Business Insider reports on Google’s updating of its privacy policies.
Google scans your email:
Our automated systems analyze your content (including emails) to provide you personally relevant product features, such as customized search results, tailored advertising, and spam and malware detection. This analysis occurs as the content is sent, received, and when it is stored.
Google can reuse whatever you upload:
When you upload,or otherwise submit, store, send or receive content to or through our Services, you give Google (and those we work with) a worldwide license to use, host, store, reproduce, modify, create derivative works (such as those resulting from translations, adaptations or other changes we make so that your content works better with our Services), communicate, publish, publicly perform, publicly display and distribute such content.
Of course, on the surface, it is just a way for Google to ensure that they have permission to scan your emails for virus and data about you. Data that is used to customise your search results and ads targeting. And to translate your uploads, assuming these are content that can be accessed by people who will need it to be translated in the first place.
It is better to be vague than specific in this case to ensure that it blankets all possible instances where the policy can be effected. However, it is worrying for Google to have a policy that gives it so much leeway in what it can do with user data.
John Gruber writes about the article by New York Times columnist Joe Nocera.
Much like how Kane, in her piece back in February for The New Yorker’s website, tried to have it both ways regarding Scott Forstall — arguing that Apple Maps was “a fiasco” in the very next paragraph after arguing that Tim Cook should not have fired Forstall, the executive who was responsible for Apple Maps in iOS 6 — Nocera here has painted Apple into a damned-if-they-do, damned-if-they-don’t scenario. He spends most of his column arguing that Apple is screwed because they’re lost without Jobs. But now he’s saying they’re screwed because they’re doing exactly what Jobs expressly told his biographer he wanted to do: fight Android handset makers — and by proxy, Google — tooth and nail in court.
It seems that it doesn’t matter if Nocera contradicts himself, as long as he writes something that sells. Bashing Apple will definitely bring in readership.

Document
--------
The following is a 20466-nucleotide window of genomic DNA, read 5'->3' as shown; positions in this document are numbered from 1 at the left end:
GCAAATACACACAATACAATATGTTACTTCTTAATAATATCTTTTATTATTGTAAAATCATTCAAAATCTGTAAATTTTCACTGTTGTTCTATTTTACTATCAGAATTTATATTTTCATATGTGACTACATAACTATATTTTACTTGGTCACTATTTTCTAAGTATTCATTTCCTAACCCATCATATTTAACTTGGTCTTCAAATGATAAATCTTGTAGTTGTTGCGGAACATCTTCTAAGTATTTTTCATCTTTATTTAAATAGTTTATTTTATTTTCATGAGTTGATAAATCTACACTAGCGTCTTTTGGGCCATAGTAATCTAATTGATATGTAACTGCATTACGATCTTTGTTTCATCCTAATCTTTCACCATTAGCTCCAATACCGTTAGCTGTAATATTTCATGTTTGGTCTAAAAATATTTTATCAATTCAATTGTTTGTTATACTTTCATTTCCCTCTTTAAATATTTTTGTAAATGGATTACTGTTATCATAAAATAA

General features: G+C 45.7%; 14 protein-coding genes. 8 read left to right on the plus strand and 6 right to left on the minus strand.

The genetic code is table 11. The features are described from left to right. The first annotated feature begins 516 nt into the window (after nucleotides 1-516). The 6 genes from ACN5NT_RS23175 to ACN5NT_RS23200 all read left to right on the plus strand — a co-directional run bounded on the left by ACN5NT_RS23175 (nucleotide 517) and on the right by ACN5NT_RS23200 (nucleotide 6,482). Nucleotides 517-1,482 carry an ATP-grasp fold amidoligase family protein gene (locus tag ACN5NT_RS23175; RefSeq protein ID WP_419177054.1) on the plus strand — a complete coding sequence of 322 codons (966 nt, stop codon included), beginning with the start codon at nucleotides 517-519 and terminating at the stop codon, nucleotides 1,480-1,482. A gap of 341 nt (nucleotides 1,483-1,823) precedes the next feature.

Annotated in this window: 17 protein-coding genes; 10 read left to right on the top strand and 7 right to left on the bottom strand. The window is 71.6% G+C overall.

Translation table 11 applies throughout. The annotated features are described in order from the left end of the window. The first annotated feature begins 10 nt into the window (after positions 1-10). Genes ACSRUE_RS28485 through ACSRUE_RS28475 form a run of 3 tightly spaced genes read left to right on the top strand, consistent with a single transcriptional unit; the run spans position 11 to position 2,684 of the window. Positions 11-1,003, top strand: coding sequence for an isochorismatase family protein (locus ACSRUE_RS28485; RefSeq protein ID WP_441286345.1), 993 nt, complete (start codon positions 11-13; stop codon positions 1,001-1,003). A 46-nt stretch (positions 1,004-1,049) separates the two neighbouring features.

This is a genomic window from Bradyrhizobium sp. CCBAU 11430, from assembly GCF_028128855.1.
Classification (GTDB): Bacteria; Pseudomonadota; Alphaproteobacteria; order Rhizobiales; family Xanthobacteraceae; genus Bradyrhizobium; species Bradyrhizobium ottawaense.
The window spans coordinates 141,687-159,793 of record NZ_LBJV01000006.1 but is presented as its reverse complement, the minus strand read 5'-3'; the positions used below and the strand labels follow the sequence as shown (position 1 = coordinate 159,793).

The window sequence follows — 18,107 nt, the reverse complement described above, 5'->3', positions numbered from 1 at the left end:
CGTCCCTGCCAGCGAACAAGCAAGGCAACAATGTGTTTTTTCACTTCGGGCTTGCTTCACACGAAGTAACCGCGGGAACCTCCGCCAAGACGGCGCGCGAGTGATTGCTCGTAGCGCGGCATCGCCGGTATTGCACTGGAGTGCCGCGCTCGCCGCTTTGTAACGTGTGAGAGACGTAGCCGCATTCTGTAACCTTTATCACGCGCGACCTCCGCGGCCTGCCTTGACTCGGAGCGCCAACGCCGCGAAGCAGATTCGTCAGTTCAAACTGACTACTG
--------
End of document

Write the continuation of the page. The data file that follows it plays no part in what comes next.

Waffle writes about the day Microsoft decided to give up wanting to dominate all platforms.
Ballmer and Gates think losing the platform war, no longer being the largest and the no-one-ever-got-fired-for choice means the end of the Microsoft as we know it, and they may be right. But it’s the also the beginning of the only Microsoft that can stop the bleeding and thrive. The time to make a choice either way is long gone. Now it’s a matter of survival and you can’t yearn yourself to the future.
Took them long enough.
Interestingly, someone else realised this earlier and benefited.
Steve Jobs at MacWorld 1997:
We have to let go of this notion that for Apple to win, Microsoft has to lose. We have to embrace a notion that for Apple to win, Apple has to do a really good job. And if others are going to help us, that’s great because we need all the help we can get. And if we screw it and we don’t do a good job, it’s not somebody’s else’s fault. It’s our fault.
Microsoft released a statement on the change in their stance towards privacy.
Effective immediately, if we receive information indicating that someone is using our services to traffic in stolen intellectual or physical property from Microsoft, we will not inspect a customer’s private content ourselves. Instead, we will refer the matter to law enforcement if further action is required.
Something they should have done from the start.
WSJ Digits reports on the resignation of three Mozilla board members over choice of new CEO.
How did the CEO appointment go ahead when three board members, who felt so strongly against it that they are willing to quit over it, and Mozilla employees oppose the decision?